Main Street, Gibraltar

Main Street (Spanish: Calle Real) is the main arterial street in the British overseas territory of Gibraltar.

Main Street
Calle Real
View from Main Street looking north.
Former name(s)Calle Real
OwnerGovernment of Gibraltar
Length1 km (0.62 mi)
Coordinates36°08′23″N 5°21′14″W / 36.139682°N 5.353794°W / 36.139682; -5.353794
Old photograph of Main Street taken in the early 1900s just outside the Cathedral of St. Mary the Crowned.

History Edit

Main Street's route was established in the 14th century which was confirmed when the Puerta de África (now called the Southport Gates) were built in 1575, during the Spanish period.

Nearly every building in Main Street was damaged during the Great Siege of Gibraltar when from 1779 to 1783 the town was attacked by a combined French and Spanish fleet. Because Main Street was near the harbour it was easily bombarded by the ships in the harbour. Col. John Drinkwater wrote "that some few, near South-port, continued to be inhabited by soldiers families, but in general the floors and roofs were destroyed and the bare shell only was left standing."[1]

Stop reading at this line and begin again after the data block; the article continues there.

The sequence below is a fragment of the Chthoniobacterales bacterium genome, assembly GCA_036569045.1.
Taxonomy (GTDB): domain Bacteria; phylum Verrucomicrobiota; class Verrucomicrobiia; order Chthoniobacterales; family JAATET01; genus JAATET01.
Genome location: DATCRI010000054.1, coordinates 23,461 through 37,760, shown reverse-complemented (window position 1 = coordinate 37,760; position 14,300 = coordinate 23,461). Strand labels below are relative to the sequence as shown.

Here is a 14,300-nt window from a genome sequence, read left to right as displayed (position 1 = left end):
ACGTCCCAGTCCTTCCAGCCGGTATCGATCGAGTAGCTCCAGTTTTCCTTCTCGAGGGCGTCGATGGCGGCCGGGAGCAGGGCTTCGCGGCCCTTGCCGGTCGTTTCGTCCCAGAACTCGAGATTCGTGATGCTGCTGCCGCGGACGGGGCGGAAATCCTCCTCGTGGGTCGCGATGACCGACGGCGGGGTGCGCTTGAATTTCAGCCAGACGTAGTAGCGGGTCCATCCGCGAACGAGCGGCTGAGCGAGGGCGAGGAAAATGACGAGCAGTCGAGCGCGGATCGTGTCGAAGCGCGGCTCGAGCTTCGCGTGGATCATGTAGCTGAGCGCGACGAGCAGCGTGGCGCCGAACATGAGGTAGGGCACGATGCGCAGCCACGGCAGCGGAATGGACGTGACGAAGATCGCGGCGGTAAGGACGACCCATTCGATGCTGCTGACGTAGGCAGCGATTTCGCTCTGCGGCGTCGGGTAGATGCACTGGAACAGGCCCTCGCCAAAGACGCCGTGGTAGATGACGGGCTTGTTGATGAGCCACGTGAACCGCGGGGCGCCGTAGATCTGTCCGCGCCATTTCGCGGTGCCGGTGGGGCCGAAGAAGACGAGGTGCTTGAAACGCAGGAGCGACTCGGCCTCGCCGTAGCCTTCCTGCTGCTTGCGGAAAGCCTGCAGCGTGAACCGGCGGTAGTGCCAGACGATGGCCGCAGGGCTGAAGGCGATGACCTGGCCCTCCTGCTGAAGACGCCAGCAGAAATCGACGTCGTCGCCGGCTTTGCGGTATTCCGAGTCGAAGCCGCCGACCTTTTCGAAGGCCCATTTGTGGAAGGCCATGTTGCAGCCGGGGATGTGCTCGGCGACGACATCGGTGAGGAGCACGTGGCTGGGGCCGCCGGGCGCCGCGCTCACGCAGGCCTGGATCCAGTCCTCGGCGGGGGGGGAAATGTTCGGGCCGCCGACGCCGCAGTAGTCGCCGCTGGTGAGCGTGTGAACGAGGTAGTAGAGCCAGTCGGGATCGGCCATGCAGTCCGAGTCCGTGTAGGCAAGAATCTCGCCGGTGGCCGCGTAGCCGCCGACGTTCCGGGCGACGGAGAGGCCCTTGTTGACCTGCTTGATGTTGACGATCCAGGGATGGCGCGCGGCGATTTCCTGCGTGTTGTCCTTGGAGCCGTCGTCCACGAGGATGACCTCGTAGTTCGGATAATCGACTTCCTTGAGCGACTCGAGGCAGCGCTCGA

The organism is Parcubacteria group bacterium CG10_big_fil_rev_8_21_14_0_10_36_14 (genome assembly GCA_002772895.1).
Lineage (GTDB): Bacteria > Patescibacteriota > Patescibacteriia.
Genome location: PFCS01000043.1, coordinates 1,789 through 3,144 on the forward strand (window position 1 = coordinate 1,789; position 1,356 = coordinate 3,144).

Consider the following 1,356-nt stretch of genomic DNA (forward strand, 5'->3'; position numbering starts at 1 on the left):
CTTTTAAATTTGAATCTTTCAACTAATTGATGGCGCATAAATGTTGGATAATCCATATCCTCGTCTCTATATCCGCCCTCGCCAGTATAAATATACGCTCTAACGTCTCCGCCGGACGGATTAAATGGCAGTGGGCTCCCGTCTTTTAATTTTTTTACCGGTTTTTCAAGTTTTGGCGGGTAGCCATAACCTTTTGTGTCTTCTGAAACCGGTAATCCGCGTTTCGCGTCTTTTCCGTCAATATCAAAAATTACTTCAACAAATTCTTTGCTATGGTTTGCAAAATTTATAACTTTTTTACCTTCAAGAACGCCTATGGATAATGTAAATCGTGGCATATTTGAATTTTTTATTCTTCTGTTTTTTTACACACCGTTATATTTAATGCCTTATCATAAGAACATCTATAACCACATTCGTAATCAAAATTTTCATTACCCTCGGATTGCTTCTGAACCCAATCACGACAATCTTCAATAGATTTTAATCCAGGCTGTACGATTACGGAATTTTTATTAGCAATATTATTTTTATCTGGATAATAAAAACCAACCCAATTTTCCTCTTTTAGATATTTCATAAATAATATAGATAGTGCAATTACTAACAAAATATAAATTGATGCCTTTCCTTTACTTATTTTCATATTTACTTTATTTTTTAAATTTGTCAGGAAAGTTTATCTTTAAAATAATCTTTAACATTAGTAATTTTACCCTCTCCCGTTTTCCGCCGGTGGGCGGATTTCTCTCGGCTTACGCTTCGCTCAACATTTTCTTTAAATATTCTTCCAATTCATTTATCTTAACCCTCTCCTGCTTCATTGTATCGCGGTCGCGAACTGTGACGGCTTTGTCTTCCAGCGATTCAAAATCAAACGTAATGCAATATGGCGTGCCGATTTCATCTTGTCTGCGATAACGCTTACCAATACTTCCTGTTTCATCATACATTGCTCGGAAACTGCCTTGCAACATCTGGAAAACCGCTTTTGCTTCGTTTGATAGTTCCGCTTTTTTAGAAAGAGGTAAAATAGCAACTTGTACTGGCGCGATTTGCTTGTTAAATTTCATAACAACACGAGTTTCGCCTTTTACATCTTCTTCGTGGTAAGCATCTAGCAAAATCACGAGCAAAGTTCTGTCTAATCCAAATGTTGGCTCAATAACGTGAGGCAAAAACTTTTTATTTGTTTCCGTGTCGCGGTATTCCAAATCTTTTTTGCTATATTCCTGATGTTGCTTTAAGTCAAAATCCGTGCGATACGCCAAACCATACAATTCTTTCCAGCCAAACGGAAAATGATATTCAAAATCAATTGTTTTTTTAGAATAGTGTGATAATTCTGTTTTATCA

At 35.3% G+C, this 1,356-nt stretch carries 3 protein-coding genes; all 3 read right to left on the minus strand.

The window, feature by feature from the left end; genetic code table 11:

The street's route has only had minor adjustment when the front of the Cathedral of St. Mary the Crowned was re-modeled and downsized in 1801 in order to straighten the street on the orders of the British Governor, Charles O'Hara.[2] A branch of Marks & Spencer was established in Gibraltar on the street in 1968.

Description Edit

Main Street is Gibraltar's main commercial and shopping district.[3] It runs north–south through the old town which is pedestrianised and lined with buildings displaying a blend of Genoese, Portuguese, Andalusian, Moorish and British Regency styles,[3] most of which have shops on the ground floor. Upper floors provide residential accommodation or offices. Tourists and visitors will find a wide variety of shops, many of which will be familiar from British high streets.

Irish Town is a street name and one of Main Street's sub-districts and was named in the early 19th century when Gibraltar was split into differing quarters.[3]

Gibraltar's town centre is largely protected by the Gibraltar Heritage Trust and is part of a continual restoration programme.[3]

Grand Casemates Square Edit

Grand Casemates Square at the northern end of Main Street, once the centre of public executions, is the hub of Gibraltar's nightlife, and is filled with numerous restaurants, pubs and bars.

Notable buildings on Main Street Edit

Gibraltar Governor's Residence, The Convent

References Edit

  1. ^ Bethune, John Drinkwater (1786). A history of the late siege of Gibraltar, by John Drinkwater. p. 156.
  2. ^ Benady, Tito (1996). The streets of Gibraltar : a short history. Grendon: Gibraltar Books. pp. 11–17. ISBN 0948466375.
  3. ^ a b c d "What to do". Gibraltar London. Archived from the original on 1 December 2012. Retrieved 21 December 2012.